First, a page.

on pirating music

When I was in grade school, there was this girl in my class whose last name was “Hickey”. I thought she was cute and secretly liked her, but no one else did and so people made fun of her and I remained neutral, the Switzerland of second grade. One day, in the midst of particularly merciless teasing, she blurted out that she was moving away soon and so we all ought to be nice or else we’d be sorry when she was gone. This, of course, made my classmates shout out how happy they were that she was leaving. I never did stick up for her, let alone tell her that I sort of liked her. I do think I saw her with her family later on Family Feud, however, and that somehow felt to me like a little bit of revenge for her.

That leads me (via the weakest link possible) to the oddity of “normal” people, or at least people who aren’t actors, being on television. I think that reality tv shows are our modern gladiator tournaments. We take “normal” people, put them in bizarre contrived situations, and let the strong among them devour the weak for our amusement. The special twist comes in celebrity reality shows, where producers seem to select only the weak among the celebrities, the old and crippled among the herd . Then we pit them, the weak and the weaker, against each other. Still, sometimes, a Maximus emerges (I’m looking at you, Flavor Flav), and uses it all to his or her advantage.

All this to say I propose a new celebrity survival show, to include some real classy folks, like Rod Blagojevich and others, but also to include the Somali pirate who was taken into custody several months ago. I, somewhere in my heart, feel bad for the guy (was I born to be a defense attorney?), and I think he could be the next Maximus. Let the guy go, and if he comes out on top, which I imagine he would, consider his time served. With any luck, he can spin it into an entire career. He can take up rapping, since nothing says street cred like being a former Somali pirate captured off the Horn of Africa. Maybe start a clothing line, to include massive pirate-themed bling. His belt can be held up by a diamond-encrusted skull-and-crossbones “Swashbuckle” that he flashes in his music videos, much like T.I. twirling his hanky or Nelly and his (now defunct) adhesive bandage. So let’s give the guy a break, or at least a chance. Plus, if we do, I sense we’ll have minutes of entertainment to come.

and behind door number 3...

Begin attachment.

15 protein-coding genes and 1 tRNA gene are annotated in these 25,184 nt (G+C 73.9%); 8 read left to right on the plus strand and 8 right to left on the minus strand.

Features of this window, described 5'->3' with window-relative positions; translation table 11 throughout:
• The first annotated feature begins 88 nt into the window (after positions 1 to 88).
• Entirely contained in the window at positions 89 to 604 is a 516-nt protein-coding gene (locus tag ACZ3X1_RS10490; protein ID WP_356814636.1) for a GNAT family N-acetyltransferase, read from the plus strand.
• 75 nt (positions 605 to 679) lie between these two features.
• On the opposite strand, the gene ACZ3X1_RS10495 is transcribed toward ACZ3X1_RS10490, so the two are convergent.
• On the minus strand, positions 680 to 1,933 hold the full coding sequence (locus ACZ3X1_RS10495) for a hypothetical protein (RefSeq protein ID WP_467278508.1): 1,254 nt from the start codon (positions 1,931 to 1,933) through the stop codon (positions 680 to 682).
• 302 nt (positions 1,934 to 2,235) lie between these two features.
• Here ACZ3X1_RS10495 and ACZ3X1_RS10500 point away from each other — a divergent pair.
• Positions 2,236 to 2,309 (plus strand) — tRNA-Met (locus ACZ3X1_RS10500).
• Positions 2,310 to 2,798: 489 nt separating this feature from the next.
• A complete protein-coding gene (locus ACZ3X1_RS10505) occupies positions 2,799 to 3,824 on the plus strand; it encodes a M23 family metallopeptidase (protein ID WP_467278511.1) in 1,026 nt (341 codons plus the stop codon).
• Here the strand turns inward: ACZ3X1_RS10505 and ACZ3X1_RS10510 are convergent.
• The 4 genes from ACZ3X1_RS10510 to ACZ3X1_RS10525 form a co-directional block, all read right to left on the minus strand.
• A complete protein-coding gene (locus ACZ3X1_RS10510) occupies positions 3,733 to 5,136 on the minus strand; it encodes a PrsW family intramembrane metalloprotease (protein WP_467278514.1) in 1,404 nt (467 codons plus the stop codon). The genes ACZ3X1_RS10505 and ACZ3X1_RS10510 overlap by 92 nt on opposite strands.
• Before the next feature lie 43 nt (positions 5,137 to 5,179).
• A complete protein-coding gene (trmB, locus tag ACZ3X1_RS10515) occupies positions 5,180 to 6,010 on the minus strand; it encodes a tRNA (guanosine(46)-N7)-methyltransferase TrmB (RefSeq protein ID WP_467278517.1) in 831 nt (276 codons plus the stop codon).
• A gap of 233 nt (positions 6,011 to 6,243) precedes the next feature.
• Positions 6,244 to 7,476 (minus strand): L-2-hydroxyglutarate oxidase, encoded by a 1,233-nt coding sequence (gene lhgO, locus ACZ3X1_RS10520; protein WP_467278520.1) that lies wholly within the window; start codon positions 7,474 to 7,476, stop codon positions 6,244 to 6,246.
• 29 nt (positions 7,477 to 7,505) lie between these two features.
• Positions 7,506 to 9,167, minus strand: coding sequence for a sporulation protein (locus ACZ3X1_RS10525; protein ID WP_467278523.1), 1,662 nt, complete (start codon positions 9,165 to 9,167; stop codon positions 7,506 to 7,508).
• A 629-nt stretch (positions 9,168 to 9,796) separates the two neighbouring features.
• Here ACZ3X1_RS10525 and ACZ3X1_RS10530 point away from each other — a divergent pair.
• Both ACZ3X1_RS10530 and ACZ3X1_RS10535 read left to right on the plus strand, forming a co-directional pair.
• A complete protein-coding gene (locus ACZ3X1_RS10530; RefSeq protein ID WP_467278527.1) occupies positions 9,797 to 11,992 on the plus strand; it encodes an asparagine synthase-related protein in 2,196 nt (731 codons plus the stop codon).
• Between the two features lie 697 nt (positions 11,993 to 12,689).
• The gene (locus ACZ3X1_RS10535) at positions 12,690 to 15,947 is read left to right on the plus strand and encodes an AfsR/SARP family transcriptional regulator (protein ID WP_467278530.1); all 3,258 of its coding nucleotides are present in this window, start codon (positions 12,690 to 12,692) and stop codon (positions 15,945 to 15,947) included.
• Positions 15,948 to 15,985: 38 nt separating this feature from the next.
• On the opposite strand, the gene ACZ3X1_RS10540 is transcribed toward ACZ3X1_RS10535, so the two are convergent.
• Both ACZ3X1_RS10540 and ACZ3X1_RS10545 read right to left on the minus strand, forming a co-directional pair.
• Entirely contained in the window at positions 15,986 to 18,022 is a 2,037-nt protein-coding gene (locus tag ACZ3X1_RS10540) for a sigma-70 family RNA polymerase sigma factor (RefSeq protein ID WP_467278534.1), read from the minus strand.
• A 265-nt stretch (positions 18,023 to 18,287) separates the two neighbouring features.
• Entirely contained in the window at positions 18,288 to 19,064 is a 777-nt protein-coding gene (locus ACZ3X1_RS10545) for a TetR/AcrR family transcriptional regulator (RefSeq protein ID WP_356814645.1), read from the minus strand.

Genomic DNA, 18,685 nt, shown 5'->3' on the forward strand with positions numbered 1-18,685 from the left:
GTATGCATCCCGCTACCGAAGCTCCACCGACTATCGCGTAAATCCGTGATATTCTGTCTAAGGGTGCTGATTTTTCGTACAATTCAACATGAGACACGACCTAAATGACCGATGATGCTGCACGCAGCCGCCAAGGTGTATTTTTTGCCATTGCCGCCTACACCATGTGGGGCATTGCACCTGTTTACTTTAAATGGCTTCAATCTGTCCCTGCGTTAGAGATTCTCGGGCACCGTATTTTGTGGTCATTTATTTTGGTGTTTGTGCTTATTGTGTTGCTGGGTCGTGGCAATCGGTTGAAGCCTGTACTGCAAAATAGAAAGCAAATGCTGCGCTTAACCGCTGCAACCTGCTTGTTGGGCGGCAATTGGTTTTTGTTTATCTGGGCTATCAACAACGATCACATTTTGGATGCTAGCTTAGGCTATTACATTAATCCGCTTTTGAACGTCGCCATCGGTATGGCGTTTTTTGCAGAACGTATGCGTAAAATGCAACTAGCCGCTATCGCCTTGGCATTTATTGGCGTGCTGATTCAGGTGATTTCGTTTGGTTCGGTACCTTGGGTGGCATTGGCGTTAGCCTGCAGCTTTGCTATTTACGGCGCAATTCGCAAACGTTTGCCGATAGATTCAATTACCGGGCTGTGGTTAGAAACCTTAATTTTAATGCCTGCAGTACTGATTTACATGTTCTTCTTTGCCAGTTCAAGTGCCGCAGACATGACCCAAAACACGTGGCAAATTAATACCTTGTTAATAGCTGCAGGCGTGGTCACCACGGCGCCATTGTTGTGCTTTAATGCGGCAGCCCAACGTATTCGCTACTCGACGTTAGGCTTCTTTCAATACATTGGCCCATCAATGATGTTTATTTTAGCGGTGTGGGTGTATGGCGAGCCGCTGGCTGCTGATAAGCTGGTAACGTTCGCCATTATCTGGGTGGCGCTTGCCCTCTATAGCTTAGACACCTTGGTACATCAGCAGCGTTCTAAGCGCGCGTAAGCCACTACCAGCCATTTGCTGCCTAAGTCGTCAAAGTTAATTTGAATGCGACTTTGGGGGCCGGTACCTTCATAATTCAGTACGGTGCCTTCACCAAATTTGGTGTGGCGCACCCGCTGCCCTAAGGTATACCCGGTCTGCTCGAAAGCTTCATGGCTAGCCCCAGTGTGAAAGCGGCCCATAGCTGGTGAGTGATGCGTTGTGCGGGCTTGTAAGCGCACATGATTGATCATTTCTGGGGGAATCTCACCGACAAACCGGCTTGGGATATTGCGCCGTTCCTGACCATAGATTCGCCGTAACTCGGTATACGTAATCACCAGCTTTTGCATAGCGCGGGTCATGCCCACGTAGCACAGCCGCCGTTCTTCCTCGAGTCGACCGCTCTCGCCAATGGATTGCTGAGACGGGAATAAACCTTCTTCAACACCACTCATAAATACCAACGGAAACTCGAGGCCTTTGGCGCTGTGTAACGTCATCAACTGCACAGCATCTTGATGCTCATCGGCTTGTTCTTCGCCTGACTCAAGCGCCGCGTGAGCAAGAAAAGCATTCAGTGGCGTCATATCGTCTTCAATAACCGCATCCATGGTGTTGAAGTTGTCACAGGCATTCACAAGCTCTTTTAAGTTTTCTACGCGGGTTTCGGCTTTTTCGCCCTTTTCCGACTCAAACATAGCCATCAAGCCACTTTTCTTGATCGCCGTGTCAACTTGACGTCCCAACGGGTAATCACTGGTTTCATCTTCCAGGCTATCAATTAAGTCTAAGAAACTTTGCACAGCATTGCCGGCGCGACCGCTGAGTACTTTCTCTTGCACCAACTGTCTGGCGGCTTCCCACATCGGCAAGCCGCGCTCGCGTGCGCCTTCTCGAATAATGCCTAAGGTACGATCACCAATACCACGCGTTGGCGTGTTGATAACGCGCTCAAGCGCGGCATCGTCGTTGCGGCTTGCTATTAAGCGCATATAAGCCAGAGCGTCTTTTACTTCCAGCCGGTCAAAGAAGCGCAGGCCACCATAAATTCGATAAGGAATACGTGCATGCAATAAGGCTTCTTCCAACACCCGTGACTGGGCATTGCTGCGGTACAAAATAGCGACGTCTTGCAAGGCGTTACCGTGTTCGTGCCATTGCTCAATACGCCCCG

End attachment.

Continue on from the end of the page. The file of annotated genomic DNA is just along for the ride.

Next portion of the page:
Most of those who have spent very much time with me know that decisions aren’t my strong suit. Or, more accurately, speedy decisions aren’t my strong suit. I first realized this when I was taking a personality profile for one of my high school classes. I was working on it at home and couldn’t figure out how to answer one of the questions. I went to my mom to see which answer she thought best reflected my personality and, just while talking with her, I changed my mind several times as to what the correct answer--a simple yes or no--was. The question: Do you have a hard time making decisions?

Part of the reason, I think, is some bizarre inner drive for accuracy. Thus, when given surveys that ask questions and require me to circle a number, one through five, in response, I not infrequently end up circling the blank space between two numbers because, darn it, the answer is 3.5, not three and not four, and I can’t just choose a whole number to circle because what if the answer to the next question really is three? Then that throws the whole system off, since I now have a true three and a pseudo three, with no means of differentiating between the two. This of course can wreak havoc on my judicial opinion turnaround time if I let it because, sweet mercy, if I take this long to answer a question as to how satisfied I was with the service at Taco Bell, how much longer am I going to want to take when helping determine whether someone was
unjustly imprisoned?

Point is, I can take a long time to make decisions. Which is why I submitted two assignment preference lists to the JAG, one pre-housing meltdown and one post-housing meltdown, with the post-meltdown list reflecting the altered odds of us purchasing a home at our assignment location. It is also why my wife and I, once we knew she would be on a boat commercial fishing in Alaska at the time I would receive our assignment options, went over the different scenarios prior to her departure so I would know, when give our two options from the Air Force (presumably taken from our previously-made list, which assignment to choose.

Monday, the call came. A nice guy, a major with a southern accent, introduced himself and explained the assignment selection process. Then he said, While we were able to give you your top regional choices, we didn’t have availabilities at any of the bases you listed. Instead, it’s “A” or “B”. Let me know within 48 hours if either of these choices works for you. The 48 hours was expected (actually, 24, so I was practically swimming in time with 48), but I had thought that out of 20+ options, one of our options might have also been one of theirs. It wasn’t.

In the end, we chose an option that, though we hadn’t thought of it before, ended up being quite good (we hope). It was … “A”. We expect you to visit.


jag rawr

JAG, six months ago: We'll let you know in June

JAG, two months ago: We'll let you know in late June

JAG, two weeks ago: We'll let you know next week (i.e., either very late June or very early July)

Me, today: Come. On.

Hurry up and wait, I believe is the saying? Here's to hoping tomorrow's the day I find out where we're moving. In the meantime, I've been preparing for commissioned officer training, which I assume goes something like this:

The Colbert ReportMon - Thurs 11:30pm / 10:30c
Stephen Strong: Army of Me - Basic Training
Colbert Report Full EpisodesPolitical HumorJeff Goldblum